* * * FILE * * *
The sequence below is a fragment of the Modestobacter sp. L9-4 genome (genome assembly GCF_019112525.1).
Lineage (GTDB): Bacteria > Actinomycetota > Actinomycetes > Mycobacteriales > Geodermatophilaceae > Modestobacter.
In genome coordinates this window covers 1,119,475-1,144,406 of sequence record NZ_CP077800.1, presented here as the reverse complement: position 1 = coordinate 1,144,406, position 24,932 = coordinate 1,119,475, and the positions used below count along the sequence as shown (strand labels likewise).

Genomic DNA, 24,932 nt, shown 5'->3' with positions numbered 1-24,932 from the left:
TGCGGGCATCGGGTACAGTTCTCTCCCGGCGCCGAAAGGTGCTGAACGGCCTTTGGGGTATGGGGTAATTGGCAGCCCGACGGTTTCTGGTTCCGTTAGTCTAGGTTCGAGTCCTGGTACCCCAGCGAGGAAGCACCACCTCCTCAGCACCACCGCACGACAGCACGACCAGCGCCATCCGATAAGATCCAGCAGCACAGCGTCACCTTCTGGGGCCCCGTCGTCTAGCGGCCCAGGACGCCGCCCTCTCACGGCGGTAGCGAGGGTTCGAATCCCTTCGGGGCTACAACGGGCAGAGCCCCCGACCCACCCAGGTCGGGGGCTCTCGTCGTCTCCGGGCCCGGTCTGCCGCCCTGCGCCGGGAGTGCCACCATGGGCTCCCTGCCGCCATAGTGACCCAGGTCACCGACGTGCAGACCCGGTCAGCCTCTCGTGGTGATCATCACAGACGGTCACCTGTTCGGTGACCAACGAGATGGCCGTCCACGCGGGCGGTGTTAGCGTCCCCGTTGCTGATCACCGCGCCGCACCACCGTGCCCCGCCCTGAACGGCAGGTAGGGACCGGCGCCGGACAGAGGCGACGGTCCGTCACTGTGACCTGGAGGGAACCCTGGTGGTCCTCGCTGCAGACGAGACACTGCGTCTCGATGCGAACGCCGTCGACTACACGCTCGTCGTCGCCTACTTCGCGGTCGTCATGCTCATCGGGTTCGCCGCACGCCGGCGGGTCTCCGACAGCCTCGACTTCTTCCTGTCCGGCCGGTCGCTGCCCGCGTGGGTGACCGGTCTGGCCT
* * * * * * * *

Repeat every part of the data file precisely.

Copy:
The sequence below is a fragment of the Modestobacter sp. L9-4 genome (genome assembly GCF_019112525.1).
Lineage (GTDB): Bacteria > Actinomycetota > Actinomycetes > Mycobacteriales > Geodermatophilaceae > Modestobacter.
In genome coordinates this window covers 1,119,475-1,144,406 of sequence record NZ_CP077800.1, presented here as the reverse complement: position 1 = coordinate 1,144,406, position 24,932 = coordinate 1,119,475, and the positions used below count along the sequence as shown (strand labels likewise).

Genomic DNA, 24,932 nt, shown 5'->3' with positions numbered 1-24,932 from the left:
TGCGGGCATCGGGTACAGTTCTCTCCCGGCGCCGAAAGGTGCTGAACGGCCTTTGGGGTATGGGGTAATTGGCAGCCCGACGGTTTCTGGTTCCGTTAGTCTAGGTTCGAGTCCTGGTACCCCAGCGAGGAAGCACCACCTCCTCAGCACCACCGCACGACAGCACGACCAGCGCCATCCGATAAGATCCAGCAGCACAGCGTCACCTTCTGGGGCCCCGTCGTCTAGCGGCCCAGGACGCCGCCCTCTCACGGCGGTAGCGAGGGTTCGAATCCCTTCGGGGCTACAACGGGCAGAGCCCCCGACCCACCCAGGTCGGGGGCTCTCGTCGTCTCCGGGCCCGGTCTGCCGCCCTGCGCCGGGAGTGCCACCATGGGCTCCCTGCCGCCATAGTGACCCAGGTCACCGACGTGCAGACCCGGTCAGCCTCTCGTGGTGATCATCACAGACGGTCACCTGTTCGGTGACCAACGAGATGGCCGTCCACGCGGGCGGTGTTAGCGTCCCCGTTGCTGATCACCGCGCCGCACCACCGTGCCCCGCCCTGAACGGCAGGTAGGGACCGGCGCCGGACAGAGGCGACGGTCCGTCACTGTGACCTGGAGGGAACCCTGGTGGTCCTCGCTGCAGACGAGACACTGCGTCTCGATGCGAACGCCGTCGACTACACGCTCGTCGTCGCCTACTTCGCGGTCGTCATGCTCATCGGGTTCGCCGCACGCCGGCGGGTCTCCGACAGCCTCGACTTCTTCCTGTCCGGCCGGTCGCTGCCCGCGTGGGTGACCGGTCTGGCCT